- 4.) Ghost in the Shell. Although this was one of the first Animes that I had seen, it’s futuristic story has become the stuff of legend, inspiring a whole crop of new films, ranging from other Anime that has come since then to “The Matrix.” Biggest Obstacle: It has already earned a “classic” Status amongst Anime fans, meaning if it was redone in the US or as Live-Action, it would have to include three things: a big budget, a true link to the stories that have already been told in both movies, TV series and mangas(oriental graphic novels), and something the fans have never seen before. It’d also have to lose some of its heavier stuff to tone itself down for more acceptance amongst the non-geeks. Biggest Advantage: It’s a classic, meaning that, if they do it right, it could open the doors for many more projects like it.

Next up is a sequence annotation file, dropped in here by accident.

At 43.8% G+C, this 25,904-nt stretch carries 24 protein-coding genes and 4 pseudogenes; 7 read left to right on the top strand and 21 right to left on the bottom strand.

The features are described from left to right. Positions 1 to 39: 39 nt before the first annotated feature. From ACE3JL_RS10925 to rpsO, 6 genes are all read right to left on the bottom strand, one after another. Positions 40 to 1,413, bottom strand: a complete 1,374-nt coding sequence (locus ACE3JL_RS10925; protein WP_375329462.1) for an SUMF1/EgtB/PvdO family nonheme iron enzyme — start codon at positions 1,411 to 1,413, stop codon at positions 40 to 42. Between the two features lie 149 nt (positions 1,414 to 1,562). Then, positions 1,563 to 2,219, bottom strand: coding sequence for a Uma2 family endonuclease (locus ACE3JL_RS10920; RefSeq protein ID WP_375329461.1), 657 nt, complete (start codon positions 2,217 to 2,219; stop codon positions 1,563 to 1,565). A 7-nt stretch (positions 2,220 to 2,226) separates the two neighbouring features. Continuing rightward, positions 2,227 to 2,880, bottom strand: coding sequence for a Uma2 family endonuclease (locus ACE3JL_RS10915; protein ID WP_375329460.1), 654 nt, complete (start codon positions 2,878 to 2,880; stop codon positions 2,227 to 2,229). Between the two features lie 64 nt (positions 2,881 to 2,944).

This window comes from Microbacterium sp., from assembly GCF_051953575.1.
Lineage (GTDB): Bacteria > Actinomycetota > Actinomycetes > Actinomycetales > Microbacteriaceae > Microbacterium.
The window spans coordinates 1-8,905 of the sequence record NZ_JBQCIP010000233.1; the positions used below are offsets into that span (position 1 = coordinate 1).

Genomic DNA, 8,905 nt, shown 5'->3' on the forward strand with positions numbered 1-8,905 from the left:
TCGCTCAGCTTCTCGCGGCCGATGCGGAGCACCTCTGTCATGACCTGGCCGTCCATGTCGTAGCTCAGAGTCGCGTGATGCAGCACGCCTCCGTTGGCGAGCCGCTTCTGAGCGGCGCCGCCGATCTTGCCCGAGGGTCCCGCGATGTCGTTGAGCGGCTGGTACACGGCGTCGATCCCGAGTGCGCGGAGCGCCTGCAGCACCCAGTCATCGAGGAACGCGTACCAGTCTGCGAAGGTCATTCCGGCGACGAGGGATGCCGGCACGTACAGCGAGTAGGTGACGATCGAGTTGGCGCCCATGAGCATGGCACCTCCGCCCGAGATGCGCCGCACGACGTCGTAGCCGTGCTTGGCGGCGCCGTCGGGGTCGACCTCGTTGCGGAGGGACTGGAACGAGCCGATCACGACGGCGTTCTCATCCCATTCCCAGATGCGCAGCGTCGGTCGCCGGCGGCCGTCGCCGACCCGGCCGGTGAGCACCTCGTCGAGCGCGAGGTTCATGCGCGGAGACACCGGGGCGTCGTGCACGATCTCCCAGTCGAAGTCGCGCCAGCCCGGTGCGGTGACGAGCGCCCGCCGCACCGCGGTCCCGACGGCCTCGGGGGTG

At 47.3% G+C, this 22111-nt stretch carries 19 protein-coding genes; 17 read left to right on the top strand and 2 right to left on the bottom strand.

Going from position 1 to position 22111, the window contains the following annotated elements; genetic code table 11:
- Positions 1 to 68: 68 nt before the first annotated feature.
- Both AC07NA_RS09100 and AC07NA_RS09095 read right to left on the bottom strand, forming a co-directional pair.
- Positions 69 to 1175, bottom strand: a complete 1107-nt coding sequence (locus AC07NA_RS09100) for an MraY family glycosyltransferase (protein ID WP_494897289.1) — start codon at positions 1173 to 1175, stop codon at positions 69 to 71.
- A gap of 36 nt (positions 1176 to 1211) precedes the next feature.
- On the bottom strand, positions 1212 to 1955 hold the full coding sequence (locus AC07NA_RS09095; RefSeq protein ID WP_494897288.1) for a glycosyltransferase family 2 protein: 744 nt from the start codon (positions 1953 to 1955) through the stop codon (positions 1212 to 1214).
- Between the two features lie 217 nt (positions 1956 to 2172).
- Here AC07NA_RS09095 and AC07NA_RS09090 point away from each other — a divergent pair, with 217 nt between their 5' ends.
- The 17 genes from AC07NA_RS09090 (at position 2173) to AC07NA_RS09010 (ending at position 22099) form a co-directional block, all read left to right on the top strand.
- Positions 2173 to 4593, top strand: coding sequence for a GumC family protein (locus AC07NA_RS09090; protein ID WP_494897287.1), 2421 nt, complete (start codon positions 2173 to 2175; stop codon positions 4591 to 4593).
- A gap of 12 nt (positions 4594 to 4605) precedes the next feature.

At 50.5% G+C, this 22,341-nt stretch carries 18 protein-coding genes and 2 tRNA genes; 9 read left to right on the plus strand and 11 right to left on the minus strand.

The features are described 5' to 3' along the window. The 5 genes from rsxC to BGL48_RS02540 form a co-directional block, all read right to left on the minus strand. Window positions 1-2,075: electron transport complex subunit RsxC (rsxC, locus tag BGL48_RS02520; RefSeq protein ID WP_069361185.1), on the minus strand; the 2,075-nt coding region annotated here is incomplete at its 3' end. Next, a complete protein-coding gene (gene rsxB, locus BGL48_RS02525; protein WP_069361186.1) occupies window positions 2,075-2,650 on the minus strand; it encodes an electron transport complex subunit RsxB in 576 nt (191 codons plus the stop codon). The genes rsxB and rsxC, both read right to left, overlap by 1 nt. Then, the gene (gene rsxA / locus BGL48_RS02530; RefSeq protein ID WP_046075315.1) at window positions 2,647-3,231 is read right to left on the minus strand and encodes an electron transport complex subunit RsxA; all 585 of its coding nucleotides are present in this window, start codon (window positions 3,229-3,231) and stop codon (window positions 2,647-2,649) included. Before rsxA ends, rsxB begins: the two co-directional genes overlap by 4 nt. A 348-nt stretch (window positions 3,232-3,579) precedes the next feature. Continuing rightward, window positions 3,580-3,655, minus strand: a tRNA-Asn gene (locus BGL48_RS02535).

- 3.) Cowboy Bebop. This is also a no-brainer: A sci-fi about a group of bounty hunters on one ship set to American-styled music. Anyone who has seen the show or the movie knows exactly what I am talking about, but if you’re like me and still catching up, here’s another good reason why: Yoko Kanno. Her soundtrack to the TV series and movies – which has a good number of CDs out there – span a wide range of american-styled music, from Jazz and blues to Hip-hop, hardrock/heavy metal, electronic, and even a bit of classical. Throw in 5 unique characters, unique landscapes from places as close as Venus and Mars to as far away as Ganymede and Callisto, and an attitude and style that’s all its own, and it’s hard not to do this one. Biggest Obstacle: Capturing everything that made the TV Show and movie great. There are a lot of different places for someone to bung it up, from going only one style (or worse, family-oriented) in the soundtrack or settings, to screwing up or (worse) cutting a character from the line-up. Hell, even assuming Ein the datadog ain’t a major character is an easy place to screw up. Biggest advantage: Fan base. If someone were to announce tomorrow that a live-action American film was being made on Cowboy Bebop, the blogs and internet websites, chatrooms, and even real life magazines and TV shows would be abuzz by all of the fans of this show. Plus, it’d be a lot easier to find people who would love to play the parts of those characters amongst major celebs and minor actors, and probably a lot of people who’d love to take a shot in that world.